Depression worsening in U.S. teens, especially girls

- A new report in the journal Pediatrics finds that depression is on the rise among teens and young adults, but the rate of treatment for the disorder is not.

In 2014, 17 percent of teen girls had an episode of major depression compared to 13 percent in 2005. For boys, the rate rose from four to six percent, according to the study published Monday.

Depression is often described as a feeling of sadness that lasts more than two weeks and a sense that the person suffering from it finds themselves in a hole they cannot get out of.

The rise in depression rates among U.S. teens could be the result of cyberbullying, as some counselors have suggested.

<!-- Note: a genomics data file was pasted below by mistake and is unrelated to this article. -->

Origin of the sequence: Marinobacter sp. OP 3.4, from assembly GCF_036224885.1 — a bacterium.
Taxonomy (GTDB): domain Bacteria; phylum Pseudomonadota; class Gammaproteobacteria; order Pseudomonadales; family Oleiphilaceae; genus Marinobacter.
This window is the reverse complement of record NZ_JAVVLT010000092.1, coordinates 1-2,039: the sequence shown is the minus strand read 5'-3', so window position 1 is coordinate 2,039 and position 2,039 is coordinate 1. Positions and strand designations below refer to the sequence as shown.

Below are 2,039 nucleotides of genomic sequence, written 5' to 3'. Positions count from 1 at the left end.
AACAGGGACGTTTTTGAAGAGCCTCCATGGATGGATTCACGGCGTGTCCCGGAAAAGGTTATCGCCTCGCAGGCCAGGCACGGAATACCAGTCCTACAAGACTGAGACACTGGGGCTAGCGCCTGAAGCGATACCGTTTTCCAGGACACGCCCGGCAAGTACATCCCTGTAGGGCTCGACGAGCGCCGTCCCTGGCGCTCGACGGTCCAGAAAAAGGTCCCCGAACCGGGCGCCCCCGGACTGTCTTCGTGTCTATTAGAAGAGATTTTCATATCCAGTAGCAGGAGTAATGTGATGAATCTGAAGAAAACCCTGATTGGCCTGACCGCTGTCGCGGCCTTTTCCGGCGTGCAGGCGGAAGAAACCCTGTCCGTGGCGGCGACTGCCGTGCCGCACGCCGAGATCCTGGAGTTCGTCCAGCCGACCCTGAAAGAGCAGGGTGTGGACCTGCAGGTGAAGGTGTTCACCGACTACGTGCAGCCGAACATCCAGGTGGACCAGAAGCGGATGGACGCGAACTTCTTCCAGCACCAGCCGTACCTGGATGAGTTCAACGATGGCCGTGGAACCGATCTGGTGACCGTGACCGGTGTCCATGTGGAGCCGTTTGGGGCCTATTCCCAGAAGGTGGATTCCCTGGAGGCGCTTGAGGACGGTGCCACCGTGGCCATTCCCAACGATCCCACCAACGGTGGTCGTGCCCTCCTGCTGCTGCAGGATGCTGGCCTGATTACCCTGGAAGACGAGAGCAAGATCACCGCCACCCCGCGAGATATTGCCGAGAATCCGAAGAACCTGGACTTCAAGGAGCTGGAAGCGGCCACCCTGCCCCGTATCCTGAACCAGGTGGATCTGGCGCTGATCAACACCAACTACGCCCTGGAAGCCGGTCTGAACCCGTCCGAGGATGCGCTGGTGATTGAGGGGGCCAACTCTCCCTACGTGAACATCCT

Some cases have lead teens to commit suicide, which is now the second leading cause of death in teens ages 15 -19.

Some of the warning signs of depression are as loss of interest in activities that the person once enjoyed and/or withdrawal from others.

"The findings call for renewed efforts to expand service capacity to best meet the mental health care needs of this age group," according to the study's authors.

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